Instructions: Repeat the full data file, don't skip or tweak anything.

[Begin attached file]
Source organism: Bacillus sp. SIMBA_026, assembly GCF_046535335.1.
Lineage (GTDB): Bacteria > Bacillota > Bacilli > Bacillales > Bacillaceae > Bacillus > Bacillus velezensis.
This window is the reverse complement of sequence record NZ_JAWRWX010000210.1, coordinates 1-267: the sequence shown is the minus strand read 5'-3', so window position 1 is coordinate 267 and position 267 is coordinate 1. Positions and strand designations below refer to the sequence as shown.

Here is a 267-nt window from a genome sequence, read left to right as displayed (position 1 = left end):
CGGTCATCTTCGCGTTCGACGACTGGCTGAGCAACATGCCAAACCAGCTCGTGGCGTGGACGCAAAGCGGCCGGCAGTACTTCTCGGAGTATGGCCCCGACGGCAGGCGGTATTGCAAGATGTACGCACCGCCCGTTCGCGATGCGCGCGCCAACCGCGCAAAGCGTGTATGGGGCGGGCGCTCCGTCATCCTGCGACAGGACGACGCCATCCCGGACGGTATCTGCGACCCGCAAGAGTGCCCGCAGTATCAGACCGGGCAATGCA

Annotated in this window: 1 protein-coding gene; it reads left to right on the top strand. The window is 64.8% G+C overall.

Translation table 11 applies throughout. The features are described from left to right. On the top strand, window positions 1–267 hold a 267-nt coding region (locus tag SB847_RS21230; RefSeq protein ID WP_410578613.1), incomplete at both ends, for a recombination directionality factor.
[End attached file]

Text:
Source organism: Bacillus sp. SIMBA_026, assembly GCF_046535335.1.
Lineage (GTDB): Bacteria > Bacillota > Bacilli > Bacillales > Bacillaceae > Bacillus > Bacillus velezensis.
This window is the reverse complement of sequence record NZ_JAWRWX010000210.1, coordinates 1-267: the sequence shown is the minus strand read 5'-3', so window position 1 is coordinate 267 and position 267 is coordinate 1. Positions and strand designations below refer to the sequence as shown.

Here is a 267-nt window from a genome sequence, read left to right as displayed (position 1 = left end):
CGGTCATCTTCGCGTTCGACGACTGGCTGAGCAACATGCCAAACCAGCTCGTGGCGTGGACGCAAAGCGGCCGGCAGTACTTCTCGGAGTATGGCCCCGACGGCAGGCGGTATTGCAAGATGTACGCACCGCCCGTTCGCGATGCGCGCGCCAACCGCGCAAAGCGTGTATGGGGCGGGCGCTCCGTCATCCTGCGACAGGACGACGCCATCCCGGACGGTATCTGCGACCCGCAAGAGTGCCCGCAGTATCAGACCGGGCAATGCA

Annotated in this window: 1 protein-coding gene; it reads left to right on the top strand. The window is 64.8% G+C overall.

Translation table 11 applies throughout. The features are described from left to right. On the top strand, window positions 1–267 hold a 267-nt coding region (locus tag SB847_RS21230; RefSeq protein ID WP_410578613.1), incomplete at both ends, for a recombination directionality factor.